Wicocomico

The Wicocomico, Wiccocomoco, Wighcocomoco, or Wicomico /waɪkɛ'kɑːməkɛ/ were an Algonquian-speaking tribe who lived in Northumberland County, Virginia, at the head and slightly north of the Little Wicomico River. They were a fringe group in Powhatan's Confederacy. In the mid-seventeenth century, the colonial court of Virginia ordered them to merge with a smaller tribe; the group was known as Wicocomico when assigned a reservation of 4,400 acres (18 km2) near Dividing Creek, south of the Great Wicomico River.

After losing the last of their reservation land in the early 1700s, the tribe disappeared from the historical record and was considered extinct. Since the late twentieth century, descendants have organized, documented history and genealogy, and are seeking recognition.

Wicocomico
Total population
Extinct as a tribe
Regions with significant populations
Northumberland County, Virginia
Languages
Algonquian
Religion
Native religion
Related ethnic groups
Pocomoke people

History

The Wicocomico people were encountered by Captain John Smith in 1608 as he explored Virginia.[1] He notes a village of about 130 men on the South side of the mouth of the Patawomeke (Potomac) River.

The Northumberland County Court began interfering in the governance of the local tribes by the mid-1600s. Sometime between 1652 and 1655, the Court directed the Wicocomico and Chicacoan (or Sekakawons) tribes to merge and relocate slightly south of the Great Wicomico River. They were given 50 acres per fighting man, for a total of 4,400 acres (18 km2) near Dividing Creek.[2] The Lower Cuttatawomen probably merged with them between 1656 and 1659. The merged tribes' adopted the name of "Wicocomico" as that group were the most numerous. The Court appointed Machywap (formerly King of the Chicacoan) as the weroance of the combined tribes, as he was considered a friend of the English and easy to manage. By 1659, the Wicocomico had deposed Machywap, possibly by force, and replaced him with Pekwem as their weroance.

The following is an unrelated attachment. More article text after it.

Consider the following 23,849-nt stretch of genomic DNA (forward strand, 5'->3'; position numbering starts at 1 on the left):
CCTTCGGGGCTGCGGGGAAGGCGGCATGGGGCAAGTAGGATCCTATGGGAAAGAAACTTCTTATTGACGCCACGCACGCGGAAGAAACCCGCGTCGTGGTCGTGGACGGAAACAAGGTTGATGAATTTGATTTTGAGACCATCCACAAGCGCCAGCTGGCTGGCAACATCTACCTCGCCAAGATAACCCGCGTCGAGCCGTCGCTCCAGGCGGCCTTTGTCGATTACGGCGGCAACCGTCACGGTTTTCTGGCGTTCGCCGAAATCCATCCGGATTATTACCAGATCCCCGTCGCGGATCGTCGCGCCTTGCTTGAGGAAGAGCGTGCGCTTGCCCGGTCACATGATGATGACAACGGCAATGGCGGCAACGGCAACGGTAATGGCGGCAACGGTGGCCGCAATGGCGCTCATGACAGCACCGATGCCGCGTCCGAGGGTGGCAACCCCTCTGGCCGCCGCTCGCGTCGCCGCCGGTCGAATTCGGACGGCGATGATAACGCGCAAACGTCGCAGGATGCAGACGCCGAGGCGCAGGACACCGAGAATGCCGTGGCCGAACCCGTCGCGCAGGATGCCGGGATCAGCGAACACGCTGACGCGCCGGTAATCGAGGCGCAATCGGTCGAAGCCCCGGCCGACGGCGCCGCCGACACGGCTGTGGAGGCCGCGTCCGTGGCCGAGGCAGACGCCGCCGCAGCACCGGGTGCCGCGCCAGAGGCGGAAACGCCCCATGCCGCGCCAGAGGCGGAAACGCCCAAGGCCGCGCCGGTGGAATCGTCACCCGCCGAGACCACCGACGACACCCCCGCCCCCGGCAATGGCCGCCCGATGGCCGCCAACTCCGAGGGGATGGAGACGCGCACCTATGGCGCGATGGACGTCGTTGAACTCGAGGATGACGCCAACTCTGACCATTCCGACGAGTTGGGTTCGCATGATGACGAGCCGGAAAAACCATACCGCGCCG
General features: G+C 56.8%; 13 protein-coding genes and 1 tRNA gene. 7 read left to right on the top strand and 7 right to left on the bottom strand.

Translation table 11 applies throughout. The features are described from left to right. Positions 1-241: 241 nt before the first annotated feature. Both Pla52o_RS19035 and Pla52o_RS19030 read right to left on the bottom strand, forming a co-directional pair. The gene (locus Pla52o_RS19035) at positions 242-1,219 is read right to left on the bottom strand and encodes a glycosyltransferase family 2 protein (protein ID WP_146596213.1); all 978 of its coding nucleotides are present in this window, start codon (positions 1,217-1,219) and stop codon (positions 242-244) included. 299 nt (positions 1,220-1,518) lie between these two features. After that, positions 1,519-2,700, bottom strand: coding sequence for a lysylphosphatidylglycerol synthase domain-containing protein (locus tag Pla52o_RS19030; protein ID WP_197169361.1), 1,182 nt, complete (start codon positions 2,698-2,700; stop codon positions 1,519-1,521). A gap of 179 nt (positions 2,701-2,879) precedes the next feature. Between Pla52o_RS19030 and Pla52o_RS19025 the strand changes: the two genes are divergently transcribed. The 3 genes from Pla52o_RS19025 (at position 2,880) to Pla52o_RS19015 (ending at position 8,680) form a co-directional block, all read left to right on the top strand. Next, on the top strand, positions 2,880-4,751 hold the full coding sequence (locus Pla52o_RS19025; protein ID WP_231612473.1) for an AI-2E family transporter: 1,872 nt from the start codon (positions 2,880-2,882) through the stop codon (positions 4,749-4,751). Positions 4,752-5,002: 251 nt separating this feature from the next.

There were constant problems with the colonists' encroachment on their lands. From 1660 to 1673, the Wicocomico frequently challenged colonists in court over land disputes. Although most disputes were settled in favor of the Wicocomico, by 1719 they retained only 1,700 acres (6.9 km2) of their original 4,400-acre (18 km2) reservation. In 1705, Robert Beverley, Jr. wrote "In Northumberland, Wiccocomoco, has but three men living, which yet keep up their Kingdom, and retain their Fashion; they live by themselves, separate from all other Indians, and from the English."[3] After June 1719 and the death of William Taptico, the last Wicocomico weroance, the English took the lands. The remnants of the Wicocomico dispersed, and the tribe has been considered extinct. In 1730, the Tobacco Inspection Act of 1730 declared that one of the public tobacco warehouses should be "At Wiccocomico, at Robert Jones's; and at Coan, at the warehouses in Northumberland, under one inspection." [4]